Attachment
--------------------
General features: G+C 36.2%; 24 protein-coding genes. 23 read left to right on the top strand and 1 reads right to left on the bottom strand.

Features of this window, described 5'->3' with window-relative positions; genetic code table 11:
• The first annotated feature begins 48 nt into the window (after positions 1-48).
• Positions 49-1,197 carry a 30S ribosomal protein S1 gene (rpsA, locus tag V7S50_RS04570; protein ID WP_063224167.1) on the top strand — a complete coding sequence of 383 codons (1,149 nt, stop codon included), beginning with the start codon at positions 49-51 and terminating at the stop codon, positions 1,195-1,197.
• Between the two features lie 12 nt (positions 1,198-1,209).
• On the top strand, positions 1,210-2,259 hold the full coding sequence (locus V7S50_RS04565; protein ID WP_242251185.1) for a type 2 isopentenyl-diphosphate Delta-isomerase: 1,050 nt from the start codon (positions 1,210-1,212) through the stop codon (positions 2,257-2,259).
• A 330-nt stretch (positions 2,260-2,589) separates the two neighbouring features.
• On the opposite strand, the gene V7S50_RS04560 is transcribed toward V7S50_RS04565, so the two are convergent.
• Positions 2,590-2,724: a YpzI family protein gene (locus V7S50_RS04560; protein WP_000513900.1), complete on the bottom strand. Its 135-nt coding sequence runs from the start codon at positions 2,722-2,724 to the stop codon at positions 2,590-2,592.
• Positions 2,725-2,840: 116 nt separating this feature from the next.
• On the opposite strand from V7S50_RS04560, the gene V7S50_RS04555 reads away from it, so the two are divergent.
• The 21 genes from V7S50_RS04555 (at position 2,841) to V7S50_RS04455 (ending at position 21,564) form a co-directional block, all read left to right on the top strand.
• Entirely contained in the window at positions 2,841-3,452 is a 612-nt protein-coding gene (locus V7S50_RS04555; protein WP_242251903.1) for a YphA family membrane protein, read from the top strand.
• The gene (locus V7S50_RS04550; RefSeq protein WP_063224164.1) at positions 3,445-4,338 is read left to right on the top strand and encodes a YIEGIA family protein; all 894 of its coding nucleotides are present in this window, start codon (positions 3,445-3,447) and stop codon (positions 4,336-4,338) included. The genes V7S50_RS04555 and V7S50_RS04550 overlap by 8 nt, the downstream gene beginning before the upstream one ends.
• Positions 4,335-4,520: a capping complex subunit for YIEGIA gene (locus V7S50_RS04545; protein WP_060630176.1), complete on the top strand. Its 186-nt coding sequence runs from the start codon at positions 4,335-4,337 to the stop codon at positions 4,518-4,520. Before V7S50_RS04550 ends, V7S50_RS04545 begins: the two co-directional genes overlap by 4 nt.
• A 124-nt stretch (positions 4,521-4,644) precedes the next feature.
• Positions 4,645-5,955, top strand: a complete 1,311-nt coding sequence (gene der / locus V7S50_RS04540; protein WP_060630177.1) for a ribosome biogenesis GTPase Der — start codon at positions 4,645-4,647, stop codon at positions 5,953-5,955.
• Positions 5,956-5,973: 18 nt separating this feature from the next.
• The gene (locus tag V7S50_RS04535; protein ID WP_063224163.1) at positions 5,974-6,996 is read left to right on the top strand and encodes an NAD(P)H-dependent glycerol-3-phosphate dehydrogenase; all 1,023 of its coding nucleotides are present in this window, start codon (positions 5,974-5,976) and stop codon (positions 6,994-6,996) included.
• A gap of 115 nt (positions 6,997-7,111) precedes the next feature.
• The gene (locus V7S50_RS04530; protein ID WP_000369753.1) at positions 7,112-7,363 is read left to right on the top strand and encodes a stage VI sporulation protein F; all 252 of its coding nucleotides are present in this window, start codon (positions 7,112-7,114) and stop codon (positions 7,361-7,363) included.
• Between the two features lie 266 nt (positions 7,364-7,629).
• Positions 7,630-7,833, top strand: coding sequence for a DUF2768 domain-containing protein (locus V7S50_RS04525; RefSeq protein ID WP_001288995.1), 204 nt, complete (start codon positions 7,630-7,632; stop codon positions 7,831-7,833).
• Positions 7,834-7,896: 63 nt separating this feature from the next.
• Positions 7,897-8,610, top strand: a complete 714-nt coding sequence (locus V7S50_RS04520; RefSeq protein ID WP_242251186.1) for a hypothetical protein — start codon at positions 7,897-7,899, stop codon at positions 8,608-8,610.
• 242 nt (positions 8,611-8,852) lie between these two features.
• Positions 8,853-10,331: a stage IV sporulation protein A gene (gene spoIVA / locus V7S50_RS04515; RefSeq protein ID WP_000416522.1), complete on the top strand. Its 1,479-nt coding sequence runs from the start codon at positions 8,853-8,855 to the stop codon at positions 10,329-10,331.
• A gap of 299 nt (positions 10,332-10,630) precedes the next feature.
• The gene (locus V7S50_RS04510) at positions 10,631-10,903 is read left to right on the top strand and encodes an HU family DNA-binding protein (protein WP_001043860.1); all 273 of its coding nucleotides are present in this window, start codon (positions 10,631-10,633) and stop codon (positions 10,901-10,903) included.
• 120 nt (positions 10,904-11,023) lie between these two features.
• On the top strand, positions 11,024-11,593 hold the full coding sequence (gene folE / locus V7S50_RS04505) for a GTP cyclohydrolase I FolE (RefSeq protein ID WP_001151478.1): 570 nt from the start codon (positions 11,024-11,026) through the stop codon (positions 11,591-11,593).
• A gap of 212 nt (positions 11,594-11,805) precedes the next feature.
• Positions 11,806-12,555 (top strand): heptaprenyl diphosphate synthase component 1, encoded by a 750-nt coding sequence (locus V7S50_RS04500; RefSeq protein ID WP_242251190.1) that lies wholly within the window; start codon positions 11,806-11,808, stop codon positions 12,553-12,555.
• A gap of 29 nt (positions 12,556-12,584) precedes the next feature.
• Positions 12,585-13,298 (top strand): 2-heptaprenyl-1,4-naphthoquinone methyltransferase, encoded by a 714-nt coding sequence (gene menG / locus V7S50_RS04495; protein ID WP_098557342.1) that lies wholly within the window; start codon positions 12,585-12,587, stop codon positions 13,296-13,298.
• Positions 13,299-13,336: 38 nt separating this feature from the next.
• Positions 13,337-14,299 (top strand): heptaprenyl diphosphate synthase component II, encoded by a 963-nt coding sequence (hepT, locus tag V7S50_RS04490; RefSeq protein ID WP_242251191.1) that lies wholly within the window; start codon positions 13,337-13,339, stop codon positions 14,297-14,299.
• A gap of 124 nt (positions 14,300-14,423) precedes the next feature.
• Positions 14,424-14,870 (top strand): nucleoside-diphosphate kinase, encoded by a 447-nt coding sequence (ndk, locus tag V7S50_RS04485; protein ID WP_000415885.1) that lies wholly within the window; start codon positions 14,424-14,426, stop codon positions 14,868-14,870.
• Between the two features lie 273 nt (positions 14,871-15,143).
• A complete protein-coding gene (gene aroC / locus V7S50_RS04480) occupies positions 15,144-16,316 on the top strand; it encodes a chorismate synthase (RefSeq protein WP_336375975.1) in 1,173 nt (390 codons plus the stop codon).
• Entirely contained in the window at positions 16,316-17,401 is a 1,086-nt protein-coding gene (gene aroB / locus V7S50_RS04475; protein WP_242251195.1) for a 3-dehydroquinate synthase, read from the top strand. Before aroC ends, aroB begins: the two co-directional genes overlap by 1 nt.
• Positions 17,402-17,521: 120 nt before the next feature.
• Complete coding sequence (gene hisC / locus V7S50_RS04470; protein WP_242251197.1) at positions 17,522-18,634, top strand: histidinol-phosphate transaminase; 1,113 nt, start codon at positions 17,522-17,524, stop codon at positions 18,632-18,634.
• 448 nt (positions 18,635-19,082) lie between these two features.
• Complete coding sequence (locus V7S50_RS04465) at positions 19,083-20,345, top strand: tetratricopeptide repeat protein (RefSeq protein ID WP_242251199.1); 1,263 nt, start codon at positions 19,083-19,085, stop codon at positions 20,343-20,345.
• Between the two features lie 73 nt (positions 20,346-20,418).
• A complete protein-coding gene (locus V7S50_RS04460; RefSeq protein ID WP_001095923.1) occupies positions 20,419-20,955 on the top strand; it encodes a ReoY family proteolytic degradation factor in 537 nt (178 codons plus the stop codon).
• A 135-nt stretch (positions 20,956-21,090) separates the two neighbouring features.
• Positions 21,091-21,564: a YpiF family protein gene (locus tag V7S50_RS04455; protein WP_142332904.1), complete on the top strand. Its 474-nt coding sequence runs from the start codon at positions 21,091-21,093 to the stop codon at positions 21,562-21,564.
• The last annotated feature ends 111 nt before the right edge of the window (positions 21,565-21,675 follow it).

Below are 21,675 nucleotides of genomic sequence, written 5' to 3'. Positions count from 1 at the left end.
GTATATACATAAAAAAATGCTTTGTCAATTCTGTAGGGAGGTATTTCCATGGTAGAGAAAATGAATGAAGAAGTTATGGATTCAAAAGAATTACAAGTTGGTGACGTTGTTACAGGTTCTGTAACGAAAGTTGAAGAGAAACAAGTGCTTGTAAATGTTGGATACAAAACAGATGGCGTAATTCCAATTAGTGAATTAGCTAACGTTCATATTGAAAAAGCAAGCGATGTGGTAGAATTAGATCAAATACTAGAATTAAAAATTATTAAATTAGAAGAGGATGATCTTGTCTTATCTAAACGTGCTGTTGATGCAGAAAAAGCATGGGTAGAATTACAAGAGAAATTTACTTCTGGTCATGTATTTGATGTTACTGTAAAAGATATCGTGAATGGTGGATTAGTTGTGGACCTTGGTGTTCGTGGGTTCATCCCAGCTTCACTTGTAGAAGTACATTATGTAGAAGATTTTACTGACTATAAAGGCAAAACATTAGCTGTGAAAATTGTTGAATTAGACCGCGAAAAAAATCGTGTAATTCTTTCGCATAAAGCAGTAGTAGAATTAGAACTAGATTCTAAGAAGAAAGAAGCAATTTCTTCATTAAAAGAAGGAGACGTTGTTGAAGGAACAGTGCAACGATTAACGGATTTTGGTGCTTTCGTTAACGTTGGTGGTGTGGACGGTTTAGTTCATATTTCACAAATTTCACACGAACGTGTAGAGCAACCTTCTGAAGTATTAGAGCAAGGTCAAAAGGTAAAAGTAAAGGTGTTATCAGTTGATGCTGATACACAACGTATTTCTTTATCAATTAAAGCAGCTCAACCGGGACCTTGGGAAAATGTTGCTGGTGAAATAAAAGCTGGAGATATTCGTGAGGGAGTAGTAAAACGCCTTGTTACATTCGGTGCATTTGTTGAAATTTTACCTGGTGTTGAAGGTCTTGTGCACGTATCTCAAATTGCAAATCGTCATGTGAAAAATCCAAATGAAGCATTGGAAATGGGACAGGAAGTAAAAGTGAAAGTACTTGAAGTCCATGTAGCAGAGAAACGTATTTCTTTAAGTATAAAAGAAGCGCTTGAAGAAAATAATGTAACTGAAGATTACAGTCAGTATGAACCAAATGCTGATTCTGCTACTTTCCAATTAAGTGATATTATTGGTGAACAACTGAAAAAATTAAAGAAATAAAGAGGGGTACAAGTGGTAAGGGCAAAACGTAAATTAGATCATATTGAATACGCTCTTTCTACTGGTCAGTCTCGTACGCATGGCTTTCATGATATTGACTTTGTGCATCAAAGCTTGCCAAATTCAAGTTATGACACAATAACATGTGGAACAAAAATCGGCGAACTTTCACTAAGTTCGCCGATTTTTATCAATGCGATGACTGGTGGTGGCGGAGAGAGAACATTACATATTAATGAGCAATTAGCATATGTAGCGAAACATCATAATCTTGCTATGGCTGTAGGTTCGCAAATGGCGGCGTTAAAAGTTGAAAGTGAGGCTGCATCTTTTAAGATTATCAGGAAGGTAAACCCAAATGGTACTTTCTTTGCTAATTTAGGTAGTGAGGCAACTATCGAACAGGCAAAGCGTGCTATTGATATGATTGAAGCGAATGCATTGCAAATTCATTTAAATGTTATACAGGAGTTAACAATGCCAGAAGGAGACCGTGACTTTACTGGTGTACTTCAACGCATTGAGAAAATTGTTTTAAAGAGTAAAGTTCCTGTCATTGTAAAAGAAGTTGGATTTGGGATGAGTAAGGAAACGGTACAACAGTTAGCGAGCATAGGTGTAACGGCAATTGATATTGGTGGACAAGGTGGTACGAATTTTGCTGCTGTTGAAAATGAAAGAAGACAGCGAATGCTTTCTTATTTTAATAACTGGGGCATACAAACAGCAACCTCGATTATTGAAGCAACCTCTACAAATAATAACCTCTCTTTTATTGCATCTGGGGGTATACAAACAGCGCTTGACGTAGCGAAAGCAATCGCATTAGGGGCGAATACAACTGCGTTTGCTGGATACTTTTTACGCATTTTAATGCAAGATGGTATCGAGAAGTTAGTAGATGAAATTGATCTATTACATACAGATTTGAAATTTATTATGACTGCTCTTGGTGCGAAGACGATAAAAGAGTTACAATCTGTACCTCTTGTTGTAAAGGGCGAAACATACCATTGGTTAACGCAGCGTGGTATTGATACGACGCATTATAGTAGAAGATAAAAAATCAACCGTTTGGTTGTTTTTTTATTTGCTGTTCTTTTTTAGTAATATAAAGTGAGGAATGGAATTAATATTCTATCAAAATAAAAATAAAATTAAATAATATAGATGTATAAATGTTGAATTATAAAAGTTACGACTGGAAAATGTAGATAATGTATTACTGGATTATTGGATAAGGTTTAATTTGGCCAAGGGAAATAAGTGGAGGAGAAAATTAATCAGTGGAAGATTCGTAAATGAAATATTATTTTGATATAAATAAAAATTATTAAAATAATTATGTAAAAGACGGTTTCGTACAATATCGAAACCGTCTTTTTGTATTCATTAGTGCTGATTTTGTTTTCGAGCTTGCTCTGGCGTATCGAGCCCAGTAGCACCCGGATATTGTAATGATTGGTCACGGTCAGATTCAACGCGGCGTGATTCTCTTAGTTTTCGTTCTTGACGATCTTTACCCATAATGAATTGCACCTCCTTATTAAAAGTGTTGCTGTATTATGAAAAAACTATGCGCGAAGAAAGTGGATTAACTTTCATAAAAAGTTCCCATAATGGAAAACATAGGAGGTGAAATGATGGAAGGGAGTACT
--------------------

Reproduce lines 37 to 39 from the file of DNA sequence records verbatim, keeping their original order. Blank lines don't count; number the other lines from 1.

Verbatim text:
• Positions 13,337-14,299 (top strand): heptaprenyl diphosphate synthase component II, encoded by a 963-nt coding sequence (hepT, locus tag V7S50_RS04490; RefSeq protein ID WP_242251191.1) that lies wholly within the window; start codon positions 13,337-13,339, stop codon positions 14,297-14,299.
• A gap of 124 nt (positions 14,300-14,423) precedes the next feature.
• Positions 14,424-14,870 (top strand): nucleoside-diphosphate kinase, encoded by a 447-nt coding sequence (ndk, locus tag V7S50_RS04485; protein ID WP_000415885.1) that lies wholly within the window; start codon positions 14,424-14,426, stop codon positions 14,868-14,870.